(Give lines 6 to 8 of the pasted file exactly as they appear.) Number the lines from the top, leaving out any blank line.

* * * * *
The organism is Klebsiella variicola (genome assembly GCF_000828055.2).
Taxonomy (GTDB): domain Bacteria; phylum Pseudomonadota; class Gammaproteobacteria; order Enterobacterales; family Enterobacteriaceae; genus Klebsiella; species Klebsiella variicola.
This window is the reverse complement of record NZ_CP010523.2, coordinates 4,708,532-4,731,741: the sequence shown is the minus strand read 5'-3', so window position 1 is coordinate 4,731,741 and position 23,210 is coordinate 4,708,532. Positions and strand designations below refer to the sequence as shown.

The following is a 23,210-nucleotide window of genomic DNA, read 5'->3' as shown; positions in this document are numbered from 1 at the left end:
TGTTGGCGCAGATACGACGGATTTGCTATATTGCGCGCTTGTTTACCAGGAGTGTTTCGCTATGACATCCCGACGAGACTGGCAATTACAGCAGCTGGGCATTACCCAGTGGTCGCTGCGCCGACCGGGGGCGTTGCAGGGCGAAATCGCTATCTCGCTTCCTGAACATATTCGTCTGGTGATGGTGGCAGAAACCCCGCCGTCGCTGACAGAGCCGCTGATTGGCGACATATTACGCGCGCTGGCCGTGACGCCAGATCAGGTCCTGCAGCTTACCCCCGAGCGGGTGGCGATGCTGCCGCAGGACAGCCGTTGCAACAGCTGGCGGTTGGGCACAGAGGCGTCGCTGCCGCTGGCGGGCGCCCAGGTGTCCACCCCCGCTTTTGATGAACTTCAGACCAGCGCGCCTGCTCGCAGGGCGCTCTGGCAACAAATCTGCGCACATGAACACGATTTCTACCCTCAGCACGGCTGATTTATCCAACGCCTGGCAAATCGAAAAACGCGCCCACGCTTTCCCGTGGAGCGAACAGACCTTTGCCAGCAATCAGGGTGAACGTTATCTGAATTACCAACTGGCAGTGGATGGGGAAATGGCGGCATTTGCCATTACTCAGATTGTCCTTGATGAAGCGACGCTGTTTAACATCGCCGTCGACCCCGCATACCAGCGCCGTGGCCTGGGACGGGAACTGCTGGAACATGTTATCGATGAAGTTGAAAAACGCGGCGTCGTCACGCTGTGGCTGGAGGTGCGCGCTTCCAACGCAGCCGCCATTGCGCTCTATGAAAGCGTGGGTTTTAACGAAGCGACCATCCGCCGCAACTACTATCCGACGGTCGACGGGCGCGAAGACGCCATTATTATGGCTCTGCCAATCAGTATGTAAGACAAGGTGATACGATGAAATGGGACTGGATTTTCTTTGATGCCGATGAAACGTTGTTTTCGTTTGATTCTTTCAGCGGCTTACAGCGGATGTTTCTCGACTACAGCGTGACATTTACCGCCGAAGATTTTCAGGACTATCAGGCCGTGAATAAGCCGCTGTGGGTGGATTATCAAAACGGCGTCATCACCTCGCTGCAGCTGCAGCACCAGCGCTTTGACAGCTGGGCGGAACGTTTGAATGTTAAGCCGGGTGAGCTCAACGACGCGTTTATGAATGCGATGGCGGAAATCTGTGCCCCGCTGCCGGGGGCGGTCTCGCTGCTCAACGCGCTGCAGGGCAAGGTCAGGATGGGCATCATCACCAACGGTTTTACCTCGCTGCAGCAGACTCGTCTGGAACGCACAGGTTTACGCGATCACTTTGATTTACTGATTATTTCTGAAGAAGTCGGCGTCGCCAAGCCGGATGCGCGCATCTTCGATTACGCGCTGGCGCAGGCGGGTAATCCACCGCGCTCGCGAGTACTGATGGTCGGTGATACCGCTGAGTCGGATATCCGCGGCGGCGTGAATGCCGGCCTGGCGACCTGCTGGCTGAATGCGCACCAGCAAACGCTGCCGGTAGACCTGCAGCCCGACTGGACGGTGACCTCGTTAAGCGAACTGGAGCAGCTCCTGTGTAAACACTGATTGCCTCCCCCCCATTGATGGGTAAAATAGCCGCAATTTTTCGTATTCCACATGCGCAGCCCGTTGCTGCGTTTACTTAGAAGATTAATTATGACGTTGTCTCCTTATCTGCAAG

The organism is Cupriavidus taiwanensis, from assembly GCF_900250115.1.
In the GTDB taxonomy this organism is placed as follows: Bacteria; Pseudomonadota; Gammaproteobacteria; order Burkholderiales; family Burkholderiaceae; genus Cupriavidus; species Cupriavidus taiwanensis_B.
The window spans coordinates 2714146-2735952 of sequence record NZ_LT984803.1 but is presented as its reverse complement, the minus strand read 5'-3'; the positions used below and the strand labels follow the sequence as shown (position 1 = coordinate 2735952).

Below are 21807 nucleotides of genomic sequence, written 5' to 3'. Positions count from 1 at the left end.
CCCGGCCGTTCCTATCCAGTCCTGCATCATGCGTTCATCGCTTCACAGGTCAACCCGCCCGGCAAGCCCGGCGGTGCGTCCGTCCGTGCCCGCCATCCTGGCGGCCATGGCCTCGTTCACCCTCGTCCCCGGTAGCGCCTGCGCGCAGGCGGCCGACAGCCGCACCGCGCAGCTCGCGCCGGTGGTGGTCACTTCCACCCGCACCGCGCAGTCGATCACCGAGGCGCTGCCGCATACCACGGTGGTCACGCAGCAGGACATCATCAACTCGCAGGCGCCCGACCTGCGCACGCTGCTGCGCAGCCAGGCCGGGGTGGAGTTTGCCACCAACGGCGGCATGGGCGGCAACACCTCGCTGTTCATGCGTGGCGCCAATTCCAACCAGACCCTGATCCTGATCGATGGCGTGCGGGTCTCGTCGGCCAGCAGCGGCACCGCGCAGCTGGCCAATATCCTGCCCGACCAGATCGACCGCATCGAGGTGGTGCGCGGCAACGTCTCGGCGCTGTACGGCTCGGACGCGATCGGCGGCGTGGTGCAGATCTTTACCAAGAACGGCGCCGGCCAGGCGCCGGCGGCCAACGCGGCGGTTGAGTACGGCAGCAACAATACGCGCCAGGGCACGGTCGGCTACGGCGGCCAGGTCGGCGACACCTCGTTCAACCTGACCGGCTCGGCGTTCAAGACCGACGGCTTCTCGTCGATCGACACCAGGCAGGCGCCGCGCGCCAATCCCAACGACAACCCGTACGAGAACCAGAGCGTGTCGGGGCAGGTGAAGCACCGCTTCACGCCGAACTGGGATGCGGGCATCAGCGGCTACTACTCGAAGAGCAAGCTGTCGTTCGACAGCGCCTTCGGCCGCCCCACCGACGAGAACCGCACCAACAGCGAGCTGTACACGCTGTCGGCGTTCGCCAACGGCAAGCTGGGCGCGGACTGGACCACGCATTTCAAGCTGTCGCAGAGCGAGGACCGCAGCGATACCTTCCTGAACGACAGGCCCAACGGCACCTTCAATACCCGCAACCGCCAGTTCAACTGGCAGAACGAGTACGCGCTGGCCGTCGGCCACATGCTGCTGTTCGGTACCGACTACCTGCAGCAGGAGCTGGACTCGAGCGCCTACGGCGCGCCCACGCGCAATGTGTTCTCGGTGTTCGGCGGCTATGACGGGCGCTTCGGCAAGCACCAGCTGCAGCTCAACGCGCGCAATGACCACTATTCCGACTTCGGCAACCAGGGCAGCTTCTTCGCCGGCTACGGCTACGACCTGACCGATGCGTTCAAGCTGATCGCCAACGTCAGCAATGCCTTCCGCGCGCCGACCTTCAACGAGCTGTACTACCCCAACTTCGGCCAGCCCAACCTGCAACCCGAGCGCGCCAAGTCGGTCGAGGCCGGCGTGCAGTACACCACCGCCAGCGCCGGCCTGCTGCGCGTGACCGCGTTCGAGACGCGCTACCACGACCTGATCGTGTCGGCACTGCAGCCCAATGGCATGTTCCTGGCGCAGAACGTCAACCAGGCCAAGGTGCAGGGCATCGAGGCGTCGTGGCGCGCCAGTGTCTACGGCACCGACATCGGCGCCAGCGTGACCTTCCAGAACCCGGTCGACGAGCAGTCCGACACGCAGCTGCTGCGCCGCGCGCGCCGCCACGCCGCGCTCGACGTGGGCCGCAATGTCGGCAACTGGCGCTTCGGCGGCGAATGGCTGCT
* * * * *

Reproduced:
The organism is Cupriavidus taiwanensis, from assembly GCF_900250115.1.
In the GTDB taxonomy this organism is placed as follows: Bacteria; Pseudomonadota; Gammaproteobacteria; order Burkholderiales; family Burkholderiaceae; genus Cupriavidus; species Cupriavidus taiwanensis_B.
The window spans coordinates 2714146-2735952 of sequence record NZ_LT984803.1 but is presented as its reverse complement, the minus strand read 5'-3'; the positions used below and the strand labels follow the sequence as shown (position 1 = coordinate 2735952).